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True crime: The botnet barons

True crime: The botnet barons

Two weeks ago, the feds revealed the names of eight people who had used botnets to engage in nefarious activity. Here are their stories

The site, well known in the security community as a resource to track malware trends, was virtually shut down while the site's operators dealt with an attack that, at its peak, flooded its ISP with 969 megabits per second of traffic, an insanely massive volume that all but shut down not only the site, but Castlecops' entire ISP, ApplicationX, during the highest point of the attack.

As for KillaNet, King caused thousands of dollars in losses of time and content due to multiple attacks on the site's Web server, according to a KillaNet press release announcing King's indictment.

If convicted, King faces four counts of "transmission of code to cause damage to a protected computer," with a maximum penalty of ten years in prison and US$250,000 in fines for each count.

The Perp: Azizbek Mamadjanov Convicted of: Wire fraud, enabled by phishing, Sentenced: June, 2007, to two years in prison

Mamadjanov's crimes fall about as far to the fringe of what's considered a cybercrime as you can get -- in this case, it was clearly a fraud that was simply enabled by the use of stolen online banking information. The 21-year-old resident of Florida. registered a fake landscaping business with the state, created business bank accounts using the social security numbers of people who had died, and then used fraudulently obtained banking information stolen from Internet users to transfer money from the victims' accounts to his own.

In July, 2006, he tricked a victim into divulging his account details using a phishing attack, then transferred US$40,000 into his own account. Within about 24 hours of the transfer, Mamadjanov made four US$10,000 withdrawals, each from a different branch of the bank where his business account was set up, Capital City Bank.

A few days later, Mamadjinov repeated the crime using a different victim's stolen credentials and a different business account he'd earlier established at AmSouth Bank. This time, he transferred US$39,823 from the victim's account to his own, and made another quartet of US$10,000 withdrawals from four different AmSouth Bank branches. Apparently, that much cash moving around finally caught someone's attention.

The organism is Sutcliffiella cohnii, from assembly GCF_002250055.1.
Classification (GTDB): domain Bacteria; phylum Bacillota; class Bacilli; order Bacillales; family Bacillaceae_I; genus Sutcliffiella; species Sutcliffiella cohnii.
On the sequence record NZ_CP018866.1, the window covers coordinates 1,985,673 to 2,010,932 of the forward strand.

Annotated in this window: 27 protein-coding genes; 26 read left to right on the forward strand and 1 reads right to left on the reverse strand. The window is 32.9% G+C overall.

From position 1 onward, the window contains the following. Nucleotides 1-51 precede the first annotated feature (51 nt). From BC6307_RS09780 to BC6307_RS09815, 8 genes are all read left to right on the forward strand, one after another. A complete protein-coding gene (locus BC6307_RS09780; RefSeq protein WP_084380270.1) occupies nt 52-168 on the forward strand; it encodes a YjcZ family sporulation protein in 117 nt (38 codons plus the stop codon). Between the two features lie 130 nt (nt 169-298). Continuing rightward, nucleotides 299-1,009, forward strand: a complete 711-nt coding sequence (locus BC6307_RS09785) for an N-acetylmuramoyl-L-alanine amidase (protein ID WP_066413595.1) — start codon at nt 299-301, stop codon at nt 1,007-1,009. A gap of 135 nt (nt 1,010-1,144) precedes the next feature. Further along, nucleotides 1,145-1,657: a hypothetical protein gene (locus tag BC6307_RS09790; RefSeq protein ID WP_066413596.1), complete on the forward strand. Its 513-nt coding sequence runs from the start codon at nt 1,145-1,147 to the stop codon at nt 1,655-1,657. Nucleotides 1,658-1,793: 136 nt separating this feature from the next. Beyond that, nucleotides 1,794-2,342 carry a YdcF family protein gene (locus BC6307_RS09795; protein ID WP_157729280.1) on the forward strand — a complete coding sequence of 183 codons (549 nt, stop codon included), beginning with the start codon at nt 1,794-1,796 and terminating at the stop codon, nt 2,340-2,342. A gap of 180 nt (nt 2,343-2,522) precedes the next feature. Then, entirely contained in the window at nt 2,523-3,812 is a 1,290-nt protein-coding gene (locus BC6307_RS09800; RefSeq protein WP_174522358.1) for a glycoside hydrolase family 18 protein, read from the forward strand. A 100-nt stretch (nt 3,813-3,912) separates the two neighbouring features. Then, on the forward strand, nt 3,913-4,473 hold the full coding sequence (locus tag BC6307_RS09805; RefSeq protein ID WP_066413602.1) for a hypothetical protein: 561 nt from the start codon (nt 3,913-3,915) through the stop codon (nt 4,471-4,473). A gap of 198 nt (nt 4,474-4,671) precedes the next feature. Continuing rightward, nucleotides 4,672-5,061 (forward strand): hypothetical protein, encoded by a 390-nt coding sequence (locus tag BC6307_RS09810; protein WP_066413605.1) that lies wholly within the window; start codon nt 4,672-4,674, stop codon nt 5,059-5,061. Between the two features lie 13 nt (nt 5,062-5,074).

The Perp: Aleksandr Paskalov Convicted of: Wire fraud, enabled by phishingSentenced: Oct. 12, 2007 to 42 months in prison

Azizbek Mamadjanov's friend Aleksandr was his partner in crime. He was sentenced four months after Mamadjanov to prison for engaging in what was, essentially, a copycat fraud using phished credentials to transfer money from the bank accounts of victims into fake business banking accounts Paskalov set up. But where Mamadjanov only managed to get around US$80,000 using the scheme, Paskalov more than doubled his partner's success, netting about US$170,000 in proceeds.

Paskalov duplicated virtually the entire Mamadjanov operation, including the use of social security numbers of dead people to set up business bank accounts at five different Florida banks. Within a short period of performing a wire transfer from the victims' bank accounts to his own, he would then travel to several branches, withdrawing a portion of the transferred money at each one.

In an apparent attempt at cleverness, Paskalov withdrew money from the accounts in odd quantities. For example, on April 3, 2006, he went to five separate branches of Colonial Bank and had cashier's checks drawn in the amounts of US$3983.99, US$2992.88, US$3303.68, US$4992.03, and US$4406.68.

The subterfuge didn't work. Paskalov was caught and can reminisce with his friend in federal prison for the next two years.

The Perp: Jason Downey Convicted of: operating an IRC-based botnet that caused numerous distributed denial-of-service attacksSentenced: on Oct. 23, 2007 to 1 year in prison, followed by probation, restitution, and community service

Downey, the 24-year-old so-called Kentucky Botmaster, operated two IRC networks -- Rizon.net and Yotta-byte.net -- used by himself and other bot-herders as a command-and-control system for a network of bots used to engage in DDoS attacks against other IRC networks. Using the online pseudonym Nessun, he was accused of complicity in a series of attacks dating back to May 2004.


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